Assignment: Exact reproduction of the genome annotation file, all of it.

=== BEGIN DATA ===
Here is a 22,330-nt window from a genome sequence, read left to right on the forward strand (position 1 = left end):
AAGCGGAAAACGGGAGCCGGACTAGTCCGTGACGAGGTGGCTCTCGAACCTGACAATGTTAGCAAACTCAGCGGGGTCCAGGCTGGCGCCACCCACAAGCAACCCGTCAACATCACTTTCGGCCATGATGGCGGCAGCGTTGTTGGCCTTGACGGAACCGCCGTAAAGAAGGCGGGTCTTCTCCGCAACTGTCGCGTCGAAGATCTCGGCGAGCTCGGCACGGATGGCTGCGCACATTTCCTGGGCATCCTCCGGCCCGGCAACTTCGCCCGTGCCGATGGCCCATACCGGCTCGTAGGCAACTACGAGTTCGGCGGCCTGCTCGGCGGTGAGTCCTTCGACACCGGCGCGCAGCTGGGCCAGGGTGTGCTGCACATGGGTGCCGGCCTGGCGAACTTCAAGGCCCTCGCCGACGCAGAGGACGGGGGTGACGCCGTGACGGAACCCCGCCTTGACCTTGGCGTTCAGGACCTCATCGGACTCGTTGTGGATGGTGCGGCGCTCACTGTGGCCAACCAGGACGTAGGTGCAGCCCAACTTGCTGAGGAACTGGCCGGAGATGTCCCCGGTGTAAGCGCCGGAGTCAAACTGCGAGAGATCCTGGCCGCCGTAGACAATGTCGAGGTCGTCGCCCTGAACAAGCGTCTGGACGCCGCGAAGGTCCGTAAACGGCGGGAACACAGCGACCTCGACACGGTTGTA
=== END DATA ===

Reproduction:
Here is a 22,330-nt window from a genome sequence, read left to right on the forward strand (position 1 = left end):
AAGCGGAAAACGGGAGCCGGACTAGTCCGTGACGAGGTGGCTCTCGAACCTGACAATGTTAGCAAACTCAGCGGGGTCCAGGCTGGCGCCACCCACAAGCAACCCGTCAACATCACTTTCGGCCATGATGGCGGCAGCGTTGTTGGCCTTGACGGAACCGCCGTAAAGAAGGCGGGTCTTCTCCGCAACTGTCGCGTCGAAGATCTCGGCGAGCTCGGCACGGATGGCTGCGCACATTTCCTGGGCATCCTCCGGCCCGGCAACTTCGCCCGTGCCGATGGCCCATACCGGCTCGTAGGCAACTACGAGTTCGGCGGCCTGCTCGGCGGTGAGTCCTTCGACACCGGCGCGCAGCTGGGCCAGGGTGTGCTGCACATGGGTGCCGGCCTGGCGAACTTCAAGGCCCTCGCCGACGCAGAGGACGGGGGTGACGCCGTGACGGAACCCCGCCTTGACCTTGGCGTTCAGGACCTCATCGGACTCGTTGTGGATGGTGCGGCGCTCACTGTGGCCAACCAGGACGTAGGTGCAGCCCAACTTGCTGAGGAACTGGCCGGAGATGTCCCCGGTGTAAGCGCCGGAGTCAAACTGCGAGAGATCCTGGCCGCCGTAGACAATGTCGAGGTCGTCGCCCTGAACAAGCGTCTGGACGCCGCGAAGGTCCGTAAACGGCGGGAACACAGCGACCTCGACACGGTTGTA